The Science of the 21st Century: Utopian Promise or De-Humanizing Threat

Dr. Bryce Christensen
To add a paper, Login.

Never has the utopian promise of science been more fully realized than it is today: science has lifted the punishing burdens of physical labor, has opened almost instantaneous channels of global communication, has vanquished many diseases and alleviated the symptoms of many others, has given women new freedom in scripting their own lives, has eased the pressures of want and poverty, and has given researchers the power to peer into the atom and the galaxies. Why is it, then, that many now regard science as a looming threat? For these individuals, science means horrific weapons and nuclear wastes. It means a real daily assault on human dignity through regimentation and quantification, and it means a medically possible assault on human dignity through cloning and genetic manipulation. And perhaps most fundamentally, it means a darkening of intellectual horizons through the rise of theories that define humans as mere beasts locked in a relentless genetic struggle and that predict the eventual extinction of the cosmos in sterile lifelessness. Because science relies heavily on specialized mathematics and formulae, what role can humanists play in resolving the tensions between these antithetical perspectives on modern science? Has the science-humanities gap of "The Two Cultures" widened in ways that prevent humanists from addressing the contemporary hopes and fears that attach to science or have we actually acquired new tools for bridging that gap? Perhaps it is only humanists who can see the broad-gauge cultural issues at stake in current disagreements over the human meaning of science. Humanists, after all, can speak the language that has given us both the scientific ebullience of the utopian philosopher and the deep anxieties of dystopian novelist. Science matters too much to leave it entirely to the scientists: humanists must help define its purposes, applications, and interpretations.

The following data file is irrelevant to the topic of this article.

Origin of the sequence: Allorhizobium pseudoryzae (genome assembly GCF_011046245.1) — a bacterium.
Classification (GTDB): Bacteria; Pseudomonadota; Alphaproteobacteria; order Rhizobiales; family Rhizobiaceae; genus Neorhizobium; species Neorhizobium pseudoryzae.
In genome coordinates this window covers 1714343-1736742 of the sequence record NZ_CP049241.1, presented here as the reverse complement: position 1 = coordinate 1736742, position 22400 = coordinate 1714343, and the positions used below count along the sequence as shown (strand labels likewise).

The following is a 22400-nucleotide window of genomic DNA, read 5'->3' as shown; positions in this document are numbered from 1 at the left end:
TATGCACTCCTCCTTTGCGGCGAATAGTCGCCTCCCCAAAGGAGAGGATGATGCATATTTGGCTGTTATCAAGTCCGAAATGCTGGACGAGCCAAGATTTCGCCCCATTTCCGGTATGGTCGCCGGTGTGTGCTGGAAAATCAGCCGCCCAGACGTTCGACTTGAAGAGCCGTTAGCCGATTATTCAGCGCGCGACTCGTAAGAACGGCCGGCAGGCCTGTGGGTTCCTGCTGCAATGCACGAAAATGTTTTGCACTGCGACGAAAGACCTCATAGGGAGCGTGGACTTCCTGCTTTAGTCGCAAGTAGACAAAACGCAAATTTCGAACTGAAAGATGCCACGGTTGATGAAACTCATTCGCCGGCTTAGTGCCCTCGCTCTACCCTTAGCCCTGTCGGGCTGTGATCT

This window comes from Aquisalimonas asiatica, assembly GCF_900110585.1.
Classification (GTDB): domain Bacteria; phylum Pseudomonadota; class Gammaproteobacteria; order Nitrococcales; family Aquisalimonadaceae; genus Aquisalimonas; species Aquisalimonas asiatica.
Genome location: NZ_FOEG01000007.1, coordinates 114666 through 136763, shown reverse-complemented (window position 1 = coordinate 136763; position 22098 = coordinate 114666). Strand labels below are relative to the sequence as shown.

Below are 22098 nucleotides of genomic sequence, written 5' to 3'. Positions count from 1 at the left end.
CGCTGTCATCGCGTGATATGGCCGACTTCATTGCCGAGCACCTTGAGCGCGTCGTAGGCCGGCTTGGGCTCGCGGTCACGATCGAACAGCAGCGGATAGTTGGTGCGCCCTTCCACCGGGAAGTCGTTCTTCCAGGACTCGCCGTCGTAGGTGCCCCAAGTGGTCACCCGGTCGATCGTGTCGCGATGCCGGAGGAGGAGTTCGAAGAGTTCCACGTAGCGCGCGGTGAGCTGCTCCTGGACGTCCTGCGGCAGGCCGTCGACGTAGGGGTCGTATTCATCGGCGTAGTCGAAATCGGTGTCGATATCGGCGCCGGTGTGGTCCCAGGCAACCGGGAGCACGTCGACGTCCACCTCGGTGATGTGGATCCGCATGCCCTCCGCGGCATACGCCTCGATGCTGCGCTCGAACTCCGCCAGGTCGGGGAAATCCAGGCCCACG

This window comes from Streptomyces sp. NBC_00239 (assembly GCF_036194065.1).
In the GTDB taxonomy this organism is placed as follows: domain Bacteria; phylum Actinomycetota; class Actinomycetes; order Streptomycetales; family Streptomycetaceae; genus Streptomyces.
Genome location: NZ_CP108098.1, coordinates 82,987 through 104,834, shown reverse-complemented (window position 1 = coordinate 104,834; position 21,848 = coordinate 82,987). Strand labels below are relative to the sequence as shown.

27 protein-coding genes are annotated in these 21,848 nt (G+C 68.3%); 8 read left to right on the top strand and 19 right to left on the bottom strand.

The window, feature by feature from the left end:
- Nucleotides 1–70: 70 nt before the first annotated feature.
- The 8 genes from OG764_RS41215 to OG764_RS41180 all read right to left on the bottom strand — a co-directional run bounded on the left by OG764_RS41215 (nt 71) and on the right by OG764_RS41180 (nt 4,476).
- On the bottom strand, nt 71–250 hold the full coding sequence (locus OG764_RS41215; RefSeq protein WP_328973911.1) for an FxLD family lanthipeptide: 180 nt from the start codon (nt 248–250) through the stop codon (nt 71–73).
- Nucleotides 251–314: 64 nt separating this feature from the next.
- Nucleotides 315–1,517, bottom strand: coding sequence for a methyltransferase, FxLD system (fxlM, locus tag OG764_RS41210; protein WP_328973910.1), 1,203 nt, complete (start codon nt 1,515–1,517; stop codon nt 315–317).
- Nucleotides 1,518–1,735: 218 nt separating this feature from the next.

Keywords: Science, Utopia, De-humanization
Stream: Science, Environment and the Humanities
Presentation Type: Paper Presentation in English
Paper: A paper has not yet been submitted.

Dr. Bryce Christensen

Assistant Professor of Composition, Department of English, Southern Utah University

A native of Mt. Pleasant, Utah, Bryce Christensen grew up in Provo, where he attended Provo High School. After serving a two-year mission for the Church of Jesus Christ of Latter-day Saints, he married Mary Cox, also of Provo. After completing his B.A. and M.A. in English at Brigham Young University, Dr Christensen earned his Ph.D. at Marquette University in Milwaukee, Wisconsin. Employed for a number of years in editorial and research positions at the Rockford Institute, Dr Christensen was the founding editor of The Family in America. Returning to Utah in 1996 when he accepted a position with the English as a Second Language program at Southern Utah University. Dr Christensen has since 2001 been a member of SUU's English department, where he is now assistant professor of composition. The author of Utopia Against the Family (Ignatius, 1990), Dr Christensen has published articles on cultural and literary issues in Philosophy and Literature, Christianity and Literature, Renascence, Modern Age, and various other scholarly journals. He has also published popular articles in the Wall Street Journal, Chicago Tribune, Baltimore Sun, Cleveland Plain-Dealer and elsewhere. He and his wife are the parents of three sons.

Ref: H05P0040